For those in the wedding industry, Junebug Weddings is a familiar name. Based in SeattleJunebug was formed in 2006 and is now one of the leading international wedding blogs. In this special interview with Junebug Weddings, we reveal what it takes to be the world’s leading wedding resource, and where Junebug predicts the Wedding industry will be in 10 years’ time.

10 Questions: The Eagle Hunters with Sasha Leahovcenco

Sasha Leahovcenco’s passion for documentary photography is evident through his personal work. Sasha’s Eagle Hunter work provides a striking sense of what it must be like living in those amazing landscapes and harsh conditions, and you feel their pride in keeping with their long standing traditions. Come read our special 10+4 Questions interview.

10 Questions: Yoris Couegnoux

Yoris Couegnoux's work showcases great skill in capturing light, combined with sensitive narration. His work transports you to a cinema set, as if you were watching a modern interpretation of a classic film.

10 Questions: Lilli Waters

Melbourne based photographer Lilli Waters' photos are widely exhibited and published. Her practice draws inspiration from nature; there’s a rawness and openness centred around female themes, and strong narration that leaves you wanting more.

10 Questions: Sam Hurd

Sam Hurd is well known in the photographic industry for his ‘prisming’ and ‘lens chimping’ techniques - and epic portraits series (of celebrities). Sam is not afraid to experiment. His works reflects a sense of experience, skills and maturity beyond his years yet it still has that freshness in it that is charismatically attractive.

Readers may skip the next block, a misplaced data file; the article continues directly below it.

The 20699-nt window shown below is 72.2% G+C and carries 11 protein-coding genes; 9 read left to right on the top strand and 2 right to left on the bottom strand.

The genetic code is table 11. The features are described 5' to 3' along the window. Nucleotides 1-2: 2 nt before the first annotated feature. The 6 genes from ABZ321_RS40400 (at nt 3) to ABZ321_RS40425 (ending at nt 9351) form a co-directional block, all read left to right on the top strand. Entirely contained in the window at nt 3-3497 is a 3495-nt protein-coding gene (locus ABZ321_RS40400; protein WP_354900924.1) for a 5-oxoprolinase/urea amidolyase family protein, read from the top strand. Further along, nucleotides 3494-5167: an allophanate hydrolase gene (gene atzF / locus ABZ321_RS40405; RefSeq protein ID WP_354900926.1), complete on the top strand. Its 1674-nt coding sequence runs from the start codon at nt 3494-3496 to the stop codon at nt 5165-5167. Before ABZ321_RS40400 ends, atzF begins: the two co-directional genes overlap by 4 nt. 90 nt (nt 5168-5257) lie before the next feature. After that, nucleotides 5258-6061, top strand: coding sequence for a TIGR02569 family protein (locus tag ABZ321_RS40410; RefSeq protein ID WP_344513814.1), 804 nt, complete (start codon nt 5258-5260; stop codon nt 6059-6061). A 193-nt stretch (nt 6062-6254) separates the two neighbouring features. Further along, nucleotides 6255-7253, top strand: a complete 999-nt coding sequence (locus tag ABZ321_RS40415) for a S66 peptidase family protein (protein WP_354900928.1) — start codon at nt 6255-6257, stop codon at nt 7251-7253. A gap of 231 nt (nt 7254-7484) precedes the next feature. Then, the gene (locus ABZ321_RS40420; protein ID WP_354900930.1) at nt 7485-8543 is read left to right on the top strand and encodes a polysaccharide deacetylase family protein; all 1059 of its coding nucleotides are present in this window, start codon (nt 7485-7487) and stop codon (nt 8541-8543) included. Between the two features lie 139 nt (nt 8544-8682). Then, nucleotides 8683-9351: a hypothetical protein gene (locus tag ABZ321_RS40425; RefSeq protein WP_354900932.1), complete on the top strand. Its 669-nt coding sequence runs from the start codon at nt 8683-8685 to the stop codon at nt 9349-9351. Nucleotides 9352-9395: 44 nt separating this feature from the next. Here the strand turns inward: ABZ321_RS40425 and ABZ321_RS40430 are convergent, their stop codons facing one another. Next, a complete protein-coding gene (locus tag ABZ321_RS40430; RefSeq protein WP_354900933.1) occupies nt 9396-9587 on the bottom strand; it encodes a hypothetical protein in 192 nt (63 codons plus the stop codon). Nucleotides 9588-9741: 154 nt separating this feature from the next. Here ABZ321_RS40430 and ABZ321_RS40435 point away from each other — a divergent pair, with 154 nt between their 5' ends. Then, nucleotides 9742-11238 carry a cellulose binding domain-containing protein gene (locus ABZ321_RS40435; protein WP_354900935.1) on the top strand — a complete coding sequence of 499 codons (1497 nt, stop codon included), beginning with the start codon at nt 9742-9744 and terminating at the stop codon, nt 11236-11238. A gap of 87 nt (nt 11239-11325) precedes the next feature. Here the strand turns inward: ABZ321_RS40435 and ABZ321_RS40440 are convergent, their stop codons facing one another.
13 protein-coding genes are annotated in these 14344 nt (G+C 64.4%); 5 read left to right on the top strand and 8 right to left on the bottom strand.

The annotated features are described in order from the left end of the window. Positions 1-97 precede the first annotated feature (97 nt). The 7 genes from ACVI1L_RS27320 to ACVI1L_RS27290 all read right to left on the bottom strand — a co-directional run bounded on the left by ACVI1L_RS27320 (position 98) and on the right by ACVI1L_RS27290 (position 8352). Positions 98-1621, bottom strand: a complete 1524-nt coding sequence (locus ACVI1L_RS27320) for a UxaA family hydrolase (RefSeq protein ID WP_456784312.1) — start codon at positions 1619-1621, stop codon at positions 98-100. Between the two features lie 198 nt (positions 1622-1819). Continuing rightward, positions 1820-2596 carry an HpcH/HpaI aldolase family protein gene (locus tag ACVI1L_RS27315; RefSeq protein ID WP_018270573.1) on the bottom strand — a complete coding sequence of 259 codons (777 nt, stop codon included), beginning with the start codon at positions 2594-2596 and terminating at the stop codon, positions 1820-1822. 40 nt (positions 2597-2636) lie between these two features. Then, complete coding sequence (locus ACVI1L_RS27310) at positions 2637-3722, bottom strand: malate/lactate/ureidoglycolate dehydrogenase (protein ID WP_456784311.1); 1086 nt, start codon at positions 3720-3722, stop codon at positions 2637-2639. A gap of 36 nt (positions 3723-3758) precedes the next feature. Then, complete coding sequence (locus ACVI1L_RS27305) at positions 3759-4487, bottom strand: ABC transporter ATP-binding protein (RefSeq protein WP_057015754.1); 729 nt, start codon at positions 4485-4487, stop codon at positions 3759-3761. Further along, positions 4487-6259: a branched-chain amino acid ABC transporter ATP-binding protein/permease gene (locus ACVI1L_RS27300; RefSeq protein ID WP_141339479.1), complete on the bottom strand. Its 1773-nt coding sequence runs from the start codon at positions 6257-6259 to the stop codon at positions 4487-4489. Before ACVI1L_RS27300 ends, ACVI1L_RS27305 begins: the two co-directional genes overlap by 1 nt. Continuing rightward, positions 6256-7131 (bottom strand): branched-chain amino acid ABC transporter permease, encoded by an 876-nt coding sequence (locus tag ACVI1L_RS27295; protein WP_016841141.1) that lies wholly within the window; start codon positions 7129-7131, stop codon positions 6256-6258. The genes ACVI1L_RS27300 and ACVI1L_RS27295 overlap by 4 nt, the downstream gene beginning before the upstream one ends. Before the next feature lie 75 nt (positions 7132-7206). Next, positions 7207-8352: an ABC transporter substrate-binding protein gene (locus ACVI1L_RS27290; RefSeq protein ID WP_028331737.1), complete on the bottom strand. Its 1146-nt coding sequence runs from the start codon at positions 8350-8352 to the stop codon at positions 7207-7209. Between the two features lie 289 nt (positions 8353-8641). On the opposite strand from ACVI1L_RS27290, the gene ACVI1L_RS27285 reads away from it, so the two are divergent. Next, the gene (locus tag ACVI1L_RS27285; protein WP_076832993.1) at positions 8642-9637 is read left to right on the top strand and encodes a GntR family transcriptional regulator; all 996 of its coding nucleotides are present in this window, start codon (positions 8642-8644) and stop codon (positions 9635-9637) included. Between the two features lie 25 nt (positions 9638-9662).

10 Questions: Niki Boon

Niki Boon’s work marries fine art and photojournalism so delicately that the energy and spontaneity captured in her work transports you as if you had lived it yourself, viewing it now almost nostalgically. It’s a testament to what life should be when growing up.

10 Questions: Gary Lashmar

Gary Lashmar's work, commercial and personal, especially his street photography, is the proof of Gary’s passion in life, his unique point of view and approach to life - a style that he alone defines - and he shoots from his heart.

10 Questions: David Heidrich

David Heirdrich’s work reminds you of fairytale stories - art and emotion evoked by out-of-this world settings in ethereal light that David so perfectly and intricately captures.

10 Questions: Victor Hamke

When you look at Victor Hamke's work, you feel his sensitivity - his storytelling vision marries surrealism with documentary - a style so unique and poetic that it completely mesmerises you.

10 Questions: Clare Barker Wells

Clare Barker Wells' family and newborn work not only captures key moments but also the in-betweens artistically.

10 Questions: Cristina Venedict

Cristina Venedict's fine art captured our eyes - it  not only showcases her skills as a photographer, but her imagination and creativity. Her work is painterly,  poetic and romantic. 

10 Questions: Zalmy Berkowitz

Zalmy Berkowitz's artistic vision describes rhythm and movement amongst the chaos of life’s candid moments. His film work makes you fall in love with analog all over again.


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Artist of the Month - Alê Bigliazzi

Artist of the Month - Maryline Rivard


This November we would love to present you the amazing artist Maryline Rivard from Canada. Her creative and unique style makes her probably the queen of self-portraits in our LOOKSLIKEFILM community. Beside her inspiring 52-weeks self portrait challenge she shoots couples, kids and weddings as well. It's time for us to get to know her story a little better.